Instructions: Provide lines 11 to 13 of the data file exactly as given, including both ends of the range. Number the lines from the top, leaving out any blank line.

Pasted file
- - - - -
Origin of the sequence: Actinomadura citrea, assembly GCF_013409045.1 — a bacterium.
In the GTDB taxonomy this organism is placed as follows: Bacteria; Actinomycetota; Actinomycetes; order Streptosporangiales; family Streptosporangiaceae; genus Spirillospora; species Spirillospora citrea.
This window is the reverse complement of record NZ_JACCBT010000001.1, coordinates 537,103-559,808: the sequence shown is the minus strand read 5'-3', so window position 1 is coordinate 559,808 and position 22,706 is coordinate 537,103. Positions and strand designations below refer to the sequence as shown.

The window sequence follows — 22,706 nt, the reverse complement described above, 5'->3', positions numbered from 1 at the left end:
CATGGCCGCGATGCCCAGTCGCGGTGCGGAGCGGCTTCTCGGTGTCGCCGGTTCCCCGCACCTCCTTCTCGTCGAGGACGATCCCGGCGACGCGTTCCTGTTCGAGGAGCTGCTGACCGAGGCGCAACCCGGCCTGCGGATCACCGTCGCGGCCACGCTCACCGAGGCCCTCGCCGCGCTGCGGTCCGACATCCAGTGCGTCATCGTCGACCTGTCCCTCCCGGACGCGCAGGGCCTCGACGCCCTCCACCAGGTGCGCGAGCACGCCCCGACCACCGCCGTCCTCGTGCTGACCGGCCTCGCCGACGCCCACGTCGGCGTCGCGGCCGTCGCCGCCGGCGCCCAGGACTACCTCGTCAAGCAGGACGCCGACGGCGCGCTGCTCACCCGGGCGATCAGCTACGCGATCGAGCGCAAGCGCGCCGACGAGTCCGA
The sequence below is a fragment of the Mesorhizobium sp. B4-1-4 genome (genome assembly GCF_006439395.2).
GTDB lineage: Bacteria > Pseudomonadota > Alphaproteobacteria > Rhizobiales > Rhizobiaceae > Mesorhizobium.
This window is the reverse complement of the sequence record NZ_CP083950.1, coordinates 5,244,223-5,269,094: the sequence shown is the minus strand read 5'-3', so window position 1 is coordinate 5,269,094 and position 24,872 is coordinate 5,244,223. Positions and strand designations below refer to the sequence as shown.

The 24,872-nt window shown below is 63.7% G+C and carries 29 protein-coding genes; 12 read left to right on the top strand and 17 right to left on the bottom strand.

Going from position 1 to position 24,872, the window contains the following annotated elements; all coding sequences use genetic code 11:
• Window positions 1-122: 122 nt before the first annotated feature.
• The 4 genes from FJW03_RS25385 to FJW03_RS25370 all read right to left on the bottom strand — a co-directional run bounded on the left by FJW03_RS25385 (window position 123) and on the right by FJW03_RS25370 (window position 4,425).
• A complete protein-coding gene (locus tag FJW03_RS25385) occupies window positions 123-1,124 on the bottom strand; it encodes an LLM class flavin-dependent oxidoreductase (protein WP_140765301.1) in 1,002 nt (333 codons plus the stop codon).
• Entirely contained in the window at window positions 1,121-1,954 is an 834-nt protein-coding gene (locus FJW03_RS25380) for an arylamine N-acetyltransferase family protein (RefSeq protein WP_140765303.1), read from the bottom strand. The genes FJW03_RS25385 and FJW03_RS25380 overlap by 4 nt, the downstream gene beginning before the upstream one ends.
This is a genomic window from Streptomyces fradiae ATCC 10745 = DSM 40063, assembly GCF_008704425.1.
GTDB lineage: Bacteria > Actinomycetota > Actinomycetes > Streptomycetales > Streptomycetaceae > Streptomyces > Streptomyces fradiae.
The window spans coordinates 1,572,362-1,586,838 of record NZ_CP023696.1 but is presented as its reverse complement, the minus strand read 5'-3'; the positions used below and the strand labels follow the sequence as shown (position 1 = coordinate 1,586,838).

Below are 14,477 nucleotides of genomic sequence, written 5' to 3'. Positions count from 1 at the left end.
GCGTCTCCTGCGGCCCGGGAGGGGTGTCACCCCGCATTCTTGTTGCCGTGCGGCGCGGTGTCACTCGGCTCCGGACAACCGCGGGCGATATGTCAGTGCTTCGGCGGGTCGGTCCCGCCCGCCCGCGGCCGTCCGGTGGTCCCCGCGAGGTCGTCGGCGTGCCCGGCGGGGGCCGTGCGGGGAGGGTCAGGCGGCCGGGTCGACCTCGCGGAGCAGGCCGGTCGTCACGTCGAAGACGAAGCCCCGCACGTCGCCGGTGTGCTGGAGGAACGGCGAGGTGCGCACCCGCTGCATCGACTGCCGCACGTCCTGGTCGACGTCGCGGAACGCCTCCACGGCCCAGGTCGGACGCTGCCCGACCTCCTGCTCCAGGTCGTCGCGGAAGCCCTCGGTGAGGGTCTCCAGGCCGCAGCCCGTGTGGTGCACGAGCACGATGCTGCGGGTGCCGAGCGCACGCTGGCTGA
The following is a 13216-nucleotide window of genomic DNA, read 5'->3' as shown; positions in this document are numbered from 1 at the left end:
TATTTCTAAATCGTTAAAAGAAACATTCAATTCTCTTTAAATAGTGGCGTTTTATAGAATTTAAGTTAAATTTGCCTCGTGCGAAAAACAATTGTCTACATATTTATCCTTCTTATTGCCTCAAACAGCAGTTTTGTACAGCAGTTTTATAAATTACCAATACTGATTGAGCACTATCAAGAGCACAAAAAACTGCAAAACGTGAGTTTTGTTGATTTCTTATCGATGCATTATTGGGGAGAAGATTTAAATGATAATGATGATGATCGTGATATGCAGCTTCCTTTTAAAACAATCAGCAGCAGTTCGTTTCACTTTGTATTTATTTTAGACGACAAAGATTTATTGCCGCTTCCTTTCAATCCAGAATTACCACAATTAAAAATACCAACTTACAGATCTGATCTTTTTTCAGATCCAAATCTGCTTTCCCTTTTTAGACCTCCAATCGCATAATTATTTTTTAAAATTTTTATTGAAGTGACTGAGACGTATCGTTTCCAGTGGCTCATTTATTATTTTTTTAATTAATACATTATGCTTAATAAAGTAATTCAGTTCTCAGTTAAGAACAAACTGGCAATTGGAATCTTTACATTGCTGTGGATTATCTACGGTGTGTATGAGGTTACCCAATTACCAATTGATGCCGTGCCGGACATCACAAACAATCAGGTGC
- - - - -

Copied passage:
• Window positions 1-122: 122 nt before the first annotated feature.
• The 4 genes from FJW03_RS25385 to FJW03_RS25370 all read right to left on the bottom strand — a co-directional run bounded on the left by FJW03_RS25385 (window position 123) and on the right by FJW03_RS25370 (window position 4,425).
• A complete protein-coding gene (locus tag FJW03_RS25385) occupies window positions 123-1,124 on the bottom strand; it encodes an LLM class flavin-dependent oxidoreductase (protein WP_140765301.1) in 1,002 nt (333 codons plus the stop codon).